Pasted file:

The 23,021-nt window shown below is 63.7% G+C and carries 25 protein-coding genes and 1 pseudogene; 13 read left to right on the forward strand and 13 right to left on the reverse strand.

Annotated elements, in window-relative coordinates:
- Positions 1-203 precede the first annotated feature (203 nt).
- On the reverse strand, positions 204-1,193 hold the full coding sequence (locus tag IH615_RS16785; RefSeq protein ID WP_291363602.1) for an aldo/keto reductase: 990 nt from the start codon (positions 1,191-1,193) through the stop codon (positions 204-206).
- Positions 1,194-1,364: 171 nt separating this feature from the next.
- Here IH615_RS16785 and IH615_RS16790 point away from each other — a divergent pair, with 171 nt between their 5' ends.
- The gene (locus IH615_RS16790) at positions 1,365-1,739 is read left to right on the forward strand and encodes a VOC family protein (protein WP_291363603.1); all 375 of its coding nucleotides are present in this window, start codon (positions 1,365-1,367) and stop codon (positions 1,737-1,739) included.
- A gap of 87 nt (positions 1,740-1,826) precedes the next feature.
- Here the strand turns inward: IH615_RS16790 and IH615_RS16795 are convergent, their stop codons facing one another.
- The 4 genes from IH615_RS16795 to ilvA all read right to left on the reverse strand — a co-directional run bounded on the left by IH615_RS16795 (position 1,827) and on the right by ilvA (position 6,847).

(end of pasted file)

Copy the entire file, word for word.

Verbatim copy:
The 23,021-nt window shown below is 63.7% G+C and carries 25 protein-coding genes and 1 pseudogene; 13 read left to right on the forward strand and 13 right to left on the reverse strand.

Annotated elements, in window-relative coordinates:
- Positions 1-203 precede the first annotated feature (203 nt).
- On the reverse strand, positions 204-1,193 hold the full coding sequence (locus tag IH615_RS16785; RefSeq protein ID WP_291363602.1) for an aldo/keto reductase: 990 nt from the start codon (positions 1,191-1,193) through the stop codon (positions 204-206).
- Positions 1,194-1,364: 171 nt separating this feature from the next.
- Here IH615_RS16785 and IH615_RS16790 point away from each other — a divergent pair, with 171 nt between their 5' ends.
- The gene (locus IH615_RS16790) at positions 1,365-1,739 is read left to right on the forward strand and encodes a VOC family protein (protein WP_291363603.1); all 375 of its coding nucleotides are present in this window, start codon (positions 1,365-1,367) and stop codon (positions 1,737-1,739) included.
- A gap of 87 nt (positions 1,740-1,826) precedes the next feature.
- Here the strand turns inward: IH615_RS16790 and IH615_RS16795 are convergent, their stop codons facing one another.
- The 4 genes from IH615_RS16795 to ilvA all read right to left on the reverse strand — a co-directional run bounded on the left by IH615_RS16795 (position 1,827) and on the right by ilvA (position 6,847).